EDITORIAL: An urgent call for safer skies


The quick succession with which Nigeria has recorded air crashes in recent time leaves a reason for deep concerns, while emphasising the importance of air safety.

Uba Group

On the first day of this month, August 2023, an unusual incident was recorded in Lagos that sent shock waves round the whole country. On that day, a helicopter dropped from the sky in broad daylight on the busy Oba Akran Avenue in Ikeja, capital of Lagos State. While it may be argued that air crashes are not totally new, non has ever occured in the centre of a metropolis.

We have heard of ruined aircrafts with their human and material cargo destroyed in water, farmland, mountainous region and such far-flung places, but not nose-diving into a road cramped with speeding cars that were forced to stop.

The aircraft was described as a Jabiru J430; a light single airplane with Nationality and Registration Mark 5N-CCQ operated by Air First Hospitality & Tours. Interestingly, the company is privately owned by Gbolahan Abatan, Director of Airworthiness Standards of the Nigeria Civil Aviation Authority (NCAA). The aircraft was said to be on a test flight within Lagos with two passengers onboard before it crashed and burst into a huge inferno. Thankfully, no fatalities were recorded.

Research on Wikipedia reveals that Jabiru J430 is one model in a large family of two-and four-seat Australian light aircraft developed as a touring aircraft. Light aircraft are used as utility aircraft commercially for passenger and freight transport, sightseeing, photography and other roles, as well as, personal use.

The concerns around the Jabiru J430 crash hangs on the integrity of the government agency, NCAA, which has oversight functions to regulate Aviation Safety without political interference. With the revelation that the doomed aircraft belonged to the man designated to give the final word on Airworthiness Standards, this has clearly become a case of the hunter becoming the hunted. The comforting news is that the Nigeria Safety Investigation Bureau (NSIB) formerly Accident Investigation Bureau (AIB) has stepped into the matter.

“With the revelation that the doomed aircraft belonged to the man designated to give the final word on airworthiness standards, this has clearly become a case of the hunter becoming the hunted”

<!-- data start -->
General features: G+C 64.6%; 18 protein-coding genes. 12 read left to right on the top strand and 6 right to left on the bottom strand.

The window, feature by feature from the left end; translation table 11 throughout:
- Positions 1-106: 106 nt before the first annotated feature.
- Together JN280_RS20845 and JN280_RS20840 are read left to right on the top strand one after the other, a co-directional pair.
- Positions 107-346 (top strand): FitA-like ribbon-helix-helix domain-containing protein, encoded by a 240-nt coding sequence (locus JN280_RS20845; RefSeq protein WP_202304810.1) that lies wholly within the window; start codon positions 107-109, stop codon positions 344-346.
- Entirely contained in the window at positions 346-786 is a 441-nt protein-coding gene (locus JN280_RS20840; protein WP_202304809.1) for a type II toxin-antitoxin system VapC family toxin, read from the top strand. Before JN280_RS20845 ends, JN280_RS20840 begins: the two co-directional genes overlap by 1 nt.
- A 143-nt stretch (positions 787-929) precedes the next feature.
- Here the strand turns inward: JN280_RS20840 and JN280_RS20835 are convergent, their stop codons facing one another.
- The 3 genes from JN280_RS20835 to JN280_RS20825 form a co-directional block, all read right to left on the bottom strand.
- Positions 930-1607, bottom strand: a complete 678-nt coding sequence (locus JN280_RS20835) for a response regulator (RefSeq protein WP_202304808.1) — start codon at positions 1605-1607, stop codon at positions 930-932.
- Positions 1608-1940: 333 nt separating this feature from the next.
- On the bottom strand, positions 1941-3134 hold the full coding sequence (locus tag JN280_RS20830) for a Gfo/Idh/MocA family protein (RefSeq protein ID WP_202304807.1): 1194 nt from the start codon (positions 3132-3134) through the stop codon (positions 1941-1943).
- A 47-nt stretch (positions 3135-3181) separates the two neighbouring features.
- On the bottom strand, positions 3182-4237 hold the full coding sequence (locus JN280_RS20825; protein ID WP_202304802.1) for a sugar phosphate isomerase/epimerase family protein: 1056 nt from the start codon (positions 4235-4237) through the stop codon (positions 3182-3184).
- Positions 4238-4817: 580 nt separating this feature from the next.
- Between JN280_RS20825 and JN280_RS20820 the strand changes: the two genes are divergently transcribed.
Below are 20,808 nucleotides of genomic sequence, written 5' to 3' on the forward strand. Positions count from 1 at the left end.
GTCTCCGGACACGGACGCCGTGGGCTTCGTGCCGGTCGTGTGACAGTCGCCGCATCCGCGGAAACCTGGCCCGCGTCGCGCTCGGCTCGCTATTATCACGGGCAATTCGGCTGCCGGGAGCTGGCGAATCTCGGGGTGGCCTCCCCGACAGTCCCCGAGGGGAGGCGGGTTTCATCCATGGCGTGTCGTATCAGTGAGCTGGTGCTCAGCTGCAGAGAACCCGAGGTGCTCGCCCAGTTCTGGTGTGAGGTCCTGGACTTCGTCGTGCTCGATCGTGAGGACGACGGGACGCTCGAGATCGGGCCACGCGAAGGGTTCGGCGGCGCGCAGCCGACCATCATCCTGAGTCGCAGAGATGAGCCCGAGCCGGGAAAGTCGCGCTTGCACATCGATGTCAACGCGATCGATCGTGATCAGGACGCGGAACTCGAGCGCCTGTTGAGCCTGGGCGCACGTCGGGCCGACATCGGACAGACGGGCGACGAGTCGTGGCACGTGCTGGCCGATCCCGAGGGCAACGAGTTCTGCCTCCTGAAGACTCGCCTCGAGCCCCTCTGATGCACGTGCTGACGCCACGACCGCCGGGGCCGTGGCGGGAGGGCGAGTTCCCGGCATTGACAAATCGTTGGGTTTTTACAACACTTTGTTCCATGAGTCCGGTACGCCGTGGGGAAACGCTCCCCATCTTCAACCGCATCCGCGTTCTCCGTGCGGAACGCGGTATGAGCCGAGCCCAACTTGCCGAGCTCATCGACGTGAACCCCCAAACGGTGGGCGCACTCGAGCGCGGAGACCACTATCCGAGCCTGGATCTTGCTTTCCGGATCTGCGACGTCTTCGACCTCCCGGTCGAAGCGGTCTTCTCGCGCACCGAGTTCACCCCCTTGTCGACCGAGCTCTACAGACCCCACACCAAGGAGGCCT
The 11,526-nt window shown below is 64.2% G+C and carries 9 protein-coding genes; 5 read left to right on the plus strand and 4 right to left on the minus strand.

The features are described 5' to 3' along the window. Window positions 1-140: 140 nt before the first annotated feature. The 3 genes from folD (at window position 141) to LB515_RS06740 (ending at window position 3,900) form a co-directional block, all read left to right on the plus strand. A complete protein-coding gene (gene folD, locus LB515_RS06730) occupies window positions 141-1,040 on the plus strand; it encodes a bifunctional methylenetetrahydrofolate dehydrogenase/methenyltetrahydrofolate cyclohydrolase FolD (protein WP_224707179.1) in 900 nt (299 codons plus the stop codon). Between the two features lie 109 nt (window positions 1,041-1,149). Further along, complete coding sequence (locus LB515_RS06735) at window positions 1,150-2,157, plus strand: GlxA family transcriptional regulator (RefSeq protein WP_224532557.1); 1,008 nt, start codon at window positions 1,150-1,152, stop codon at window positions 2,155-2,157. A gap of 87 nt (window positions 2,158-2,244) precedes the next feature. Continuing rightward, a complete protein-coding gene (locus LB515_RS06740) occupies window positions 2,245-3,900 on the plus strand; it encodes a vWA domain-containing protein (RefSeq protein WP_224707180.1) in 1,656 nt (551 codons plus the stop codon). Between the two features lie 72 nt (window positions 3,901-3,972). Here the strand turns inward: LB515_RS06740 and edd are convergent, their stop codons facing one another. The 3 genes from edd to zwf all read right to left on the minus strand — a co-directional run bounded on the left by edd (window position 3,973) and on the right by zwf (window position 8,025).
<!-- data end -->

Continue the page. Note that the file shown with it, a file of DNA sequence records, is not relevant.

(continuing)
NSIB is charged with the responsibility to investigate any civil aircraft accident and serious incident arising out of, or in the course of air navigation and occurring either in or over Nigeria, or occurring to Nigerian aircraft elsewhere. The fundamental objective of NSIB is to improve aviation safety by determining the circumstances and causes of air accidents and serious incidents, and providing safety recommendations intended to prevent recurrence of similar accidents. The purpose of this is not to apportion blame or liability.

Its sister agency, NCAA, which has become implicated by reason of its Director of Airworthiness ownership of the ill-fated aircraft was established by Decree 49 of 1999 as the regulatory body for aviation in Nigeria. It became autonomous with the passing into law of the Civil Aviation Act 2006 by the National Assembly and assent of the President of the Federal Republic of Nigeria.

The Act not only empowers the Authority to regulate Aviation Safety without political interference, it also confers on it the powers to carry out oversight functions of Airports, Airspace, Meteorological Services, as well as economic regulations of the industry.

An important aspect of the agency’s work is to provide aviation safety and economic regulation in the most efficient, effective, quality and technology-driven manner to the satisfaction and benefit of all stakeholders, consistent with the highest international standards and the sustainable development of the industry and national economy.

While the Jabiru J430 crash recorded no fatalities, at least 24 security operatives in a Mi-171 helicopter conveying dead and wounded soldiers from am evacuation mission in Niger State, 249 (155 miles) north of Abuja were not so fortunate. A spokesperson for the Nigerian military, Major General Edward Buba, disclosed that there were 14 soldiers and seven wounded ones aboard the aircraft when it crashed, alongside two pilots and two crew members.

As it is wont to happen with military operations, not all details have been rendered to the public by the military authorities. For instance, Buba did not say if there were survivors. He made a broad remark, claiming investigation had begun to determine the cause of the crash.

While a good number of ruined aircraft recorded fatalities, claiming the lives of the entire passengers and crew, a few were listed with significant survivors.

However, there is no crash that does not come with telling financial costs, much less irrecoverable human loss. For the military, the loss of each aircraft subtracts from the number in its fleet and weakens the striking power of that squad. There is no doubt that immediate attention needs to be given to aviation safety, with a view to managing risks. Deliberate steps must be taken to prevent aviation accidents and incidents through research, educating air travel personnel, passengers and the general public, as well as the design of aircraft and aviation infrastructure.